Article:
When we became parents in 2014, my wife searched for a mobile app to help manage baby care: feeding, sleep, diaper changing, and other activities.
After trying a few apps, she settled on Baby Daybook by Drilly Apps. It indeed turned out to be very convenient for parenting in the first few months, but here I wanted to praise its developers for doing localization right:
- The app is translatable at OneSky. It’s one of many other localization sites existing today. It’s probably less famous than Crowdin and Transifex, but pretty fine functionally, and I have not particular complaints about it. (And of course, it’s a bit of a competitor of translatewiki.net, where I am one of the maintainers, but that’s OK—competition is healthy.)
- Any volunteer can log in with a GitHub account and start translating to any language.
- Translation review is available, but not required. Submitted translations go into the next released version whether reviewed or not. This is good, because bad translations are actually very rare, and many languages have very few dedicated translation maintainers, often just one, so demanding translation review is usually just harmful and unnecessary overhead.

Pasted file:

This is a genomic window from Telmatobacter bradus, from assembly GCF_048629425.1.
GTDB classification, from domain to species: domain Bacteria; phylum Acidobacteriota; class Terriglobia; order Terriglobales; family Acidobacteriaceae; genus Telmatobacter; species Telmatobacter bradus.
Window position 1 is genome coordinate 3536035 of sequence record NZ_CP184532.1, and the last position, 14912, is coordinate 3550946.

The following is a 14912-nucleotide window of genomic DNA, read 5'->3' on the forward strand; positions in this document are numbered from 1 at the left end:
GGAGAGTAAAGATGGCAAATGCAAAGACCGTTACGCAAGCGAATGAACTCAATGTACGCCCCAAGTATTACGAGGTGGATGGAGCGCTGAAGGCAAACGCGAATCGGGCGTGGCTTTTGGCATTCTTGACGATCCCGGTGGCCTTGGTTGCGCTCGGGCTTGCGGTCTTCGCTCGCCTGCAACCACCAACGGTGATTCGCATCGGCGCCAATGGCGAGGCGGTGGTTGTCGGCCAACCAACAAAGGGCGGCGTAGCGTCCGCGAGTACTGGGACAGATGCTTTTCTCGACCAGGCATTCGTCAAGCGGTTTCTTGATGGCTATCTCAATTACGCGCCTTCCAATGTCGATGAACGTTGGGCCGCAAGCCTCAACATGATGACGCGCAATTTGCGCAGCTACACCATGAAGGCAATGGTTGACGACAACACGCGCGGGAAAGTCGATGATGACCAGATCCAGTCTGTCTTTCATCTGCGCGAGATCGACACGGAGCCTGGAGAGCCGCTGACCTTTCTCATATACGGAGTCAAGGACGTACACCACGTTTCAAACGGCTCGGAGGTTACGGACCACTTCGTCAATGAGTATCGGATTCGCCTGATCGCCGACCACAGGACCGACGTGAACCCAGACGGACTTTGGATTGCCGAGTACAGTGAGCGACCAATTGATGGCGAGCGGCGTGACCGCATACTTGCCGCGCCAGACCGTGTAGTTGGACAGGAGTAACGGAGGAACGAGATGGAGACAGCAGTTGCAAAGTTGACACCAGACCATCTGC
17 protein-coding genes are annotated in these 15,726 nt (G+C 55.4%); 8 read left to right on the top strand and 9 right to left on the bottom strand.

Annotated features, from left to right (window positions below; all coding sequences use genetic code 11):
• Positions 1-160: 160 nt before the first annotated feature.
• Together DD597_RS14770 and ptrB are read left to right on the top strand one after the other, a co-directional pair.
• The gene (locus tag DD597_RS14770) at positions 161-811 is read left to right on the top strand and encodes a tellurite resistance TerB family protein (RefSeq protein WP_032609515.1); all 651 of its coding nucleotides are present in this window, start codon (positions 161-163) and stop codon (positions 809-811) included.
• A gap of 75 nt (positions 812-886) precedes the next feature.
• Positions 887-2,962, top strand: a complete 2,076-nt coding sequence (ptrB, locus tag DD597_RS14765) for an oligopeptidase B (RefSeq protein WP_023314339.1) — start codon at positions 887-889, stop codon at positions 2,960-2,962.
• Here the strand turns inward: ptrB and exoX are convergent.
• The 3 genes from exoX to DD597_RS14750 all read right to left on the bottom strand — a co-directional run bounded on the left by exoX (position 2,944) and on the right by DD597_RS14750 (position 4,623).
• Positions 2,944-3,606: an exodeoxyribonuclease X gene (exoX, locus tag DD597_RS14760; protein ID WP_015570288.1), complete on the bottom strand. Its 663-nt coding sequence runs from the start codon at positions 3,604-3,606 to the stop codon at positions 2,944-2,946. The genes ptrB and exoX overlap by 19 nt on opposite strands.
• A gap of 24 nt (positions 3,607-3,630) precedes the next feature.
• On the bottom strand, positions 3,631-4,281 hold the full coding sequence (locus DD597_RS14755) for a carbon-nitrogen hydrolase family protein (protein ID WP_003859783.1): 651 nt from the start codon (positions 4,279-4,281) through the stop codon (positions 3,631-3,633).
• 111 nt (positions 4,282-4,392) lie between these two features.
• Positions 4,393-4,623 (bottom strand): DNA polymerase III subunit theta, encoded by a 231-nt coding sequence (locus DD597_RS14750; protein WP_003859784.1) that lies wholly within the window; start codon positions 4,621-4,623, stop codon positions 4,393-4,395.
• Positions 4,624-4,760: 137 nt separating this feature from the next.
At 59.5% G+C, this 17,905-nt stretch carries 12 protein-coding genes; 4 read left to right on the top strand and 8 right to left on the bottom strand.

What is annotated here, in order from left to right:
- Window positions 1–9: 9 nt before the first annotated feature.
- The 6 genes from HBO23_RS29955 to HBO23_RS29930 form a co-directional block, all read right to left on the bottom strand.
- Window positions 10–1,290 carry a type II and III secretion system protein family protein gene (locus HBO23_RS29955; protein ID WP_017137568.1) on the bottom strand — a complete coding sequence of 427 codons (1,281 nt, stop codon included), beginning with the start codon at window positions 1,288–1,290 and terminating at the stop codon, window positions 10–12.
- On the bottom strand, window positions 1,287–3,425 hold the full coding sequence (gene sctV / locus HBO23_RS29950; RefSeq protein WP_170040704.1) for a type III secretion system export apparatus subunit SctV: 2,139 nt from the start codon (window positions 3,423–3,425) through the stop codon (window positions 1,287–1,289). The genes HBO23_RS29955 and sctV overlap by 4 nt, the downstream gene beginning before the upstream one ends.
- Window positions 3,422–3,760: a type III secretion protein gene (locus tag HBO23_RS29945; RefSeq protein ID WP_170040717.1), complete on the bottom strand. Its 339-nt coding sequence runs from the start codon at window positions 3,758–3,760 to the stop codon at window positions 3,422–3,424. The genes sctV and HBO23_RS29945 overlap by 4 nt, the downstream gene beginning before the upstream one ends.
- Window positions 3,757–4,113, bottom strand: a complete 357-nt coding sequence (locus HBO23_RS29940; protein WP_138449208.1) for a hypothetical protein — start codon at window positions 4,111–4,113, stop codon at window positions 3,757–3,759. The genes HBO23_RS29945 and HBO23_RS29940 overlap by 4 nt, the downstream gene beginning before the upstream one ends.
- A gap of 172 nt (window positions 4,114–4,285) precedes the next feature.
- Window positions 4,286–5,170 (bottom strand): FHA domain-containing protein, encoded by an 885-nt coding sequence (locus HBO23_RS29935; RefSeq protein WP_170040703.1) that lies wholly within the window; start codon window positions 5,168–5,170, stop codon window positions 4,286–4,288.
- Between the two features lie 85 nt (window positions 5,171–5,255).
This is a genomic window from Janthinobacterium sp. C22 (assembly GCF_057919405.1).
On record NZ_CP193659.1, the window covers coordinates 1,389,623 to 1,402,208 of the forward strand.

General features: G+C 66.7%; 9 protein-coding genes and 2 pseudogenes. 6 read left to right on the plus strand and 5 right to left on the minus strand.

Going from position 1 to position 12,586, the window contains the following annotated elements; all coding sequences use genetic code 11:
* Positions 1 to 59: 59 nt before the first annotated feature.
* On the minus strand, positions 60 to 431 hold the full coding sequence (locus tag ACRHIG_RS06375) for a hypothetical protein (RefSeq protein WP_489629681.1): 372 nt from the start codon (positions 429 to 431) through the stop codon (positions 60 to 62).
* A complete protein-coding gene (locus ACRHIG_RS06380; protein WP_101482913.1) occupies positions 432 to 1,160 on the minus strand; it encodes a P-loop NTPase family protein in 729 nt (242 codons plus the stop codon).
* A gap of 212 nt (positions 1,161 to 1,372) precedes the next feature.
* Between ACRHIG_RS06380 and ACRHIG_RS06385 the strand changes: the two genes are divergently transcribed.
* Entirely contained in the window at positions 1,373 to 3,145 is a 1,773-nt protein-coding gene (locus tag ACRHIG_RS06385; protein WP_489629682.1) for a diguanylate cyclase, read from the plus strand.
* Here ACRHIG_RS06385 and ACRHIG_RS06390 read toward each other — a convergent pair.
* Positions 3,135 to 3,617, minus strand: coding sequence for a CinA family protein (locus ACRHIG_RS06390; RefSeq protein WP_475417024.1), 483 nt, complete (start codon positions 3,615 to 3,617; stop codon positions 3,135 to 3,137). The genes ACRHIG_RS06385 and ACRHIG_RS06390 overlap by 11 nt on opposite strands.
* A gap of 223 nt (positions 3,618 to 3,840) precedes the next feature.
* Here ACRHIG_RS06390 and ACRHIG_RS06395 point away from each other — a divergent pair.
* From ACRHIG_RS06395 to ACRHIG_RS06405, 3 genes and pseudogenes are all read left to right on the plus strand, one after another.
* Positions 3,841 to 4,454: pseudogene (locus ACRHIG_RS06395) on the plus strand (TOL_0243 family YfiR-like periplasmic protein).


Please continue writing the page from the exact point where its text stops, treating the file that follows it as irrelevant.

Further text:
- The developers quickly answer my emails when I ask them for clarification about string meanings, and when I suggest changes in the English string. Recently I suggested changing “Thousands of happy moms use this app to track breastfeedings and sync data” to “Thousands of happy parents use this app to track breastfeedings and sync data”, and they immediately changed it.
- App descriptions for the Google Play store are fully translatable. This may seem like an obvious thing to do, but almost all apps use a machine translation, which is almost always wrong, often embarrassingly so. I saw some very popular apps, used by millions of people, having Hebrew and Russian descriptions that are worse than useless. For a lot of apps it would be better to just leave the English description. Luckily, Baby Daybook does the right thing and allows translators write a complete description for every language.
- Translators get a free pro account in the app, with extra features. (This worked for me the last time I checked, in 2014; I haven’t checked recently, but I have no reason to think that it changed.)
All of the above things are really easy and sensible, but for some reason most app developers don’t do this.
App developers, please learn from Drilly Apps how to do it right.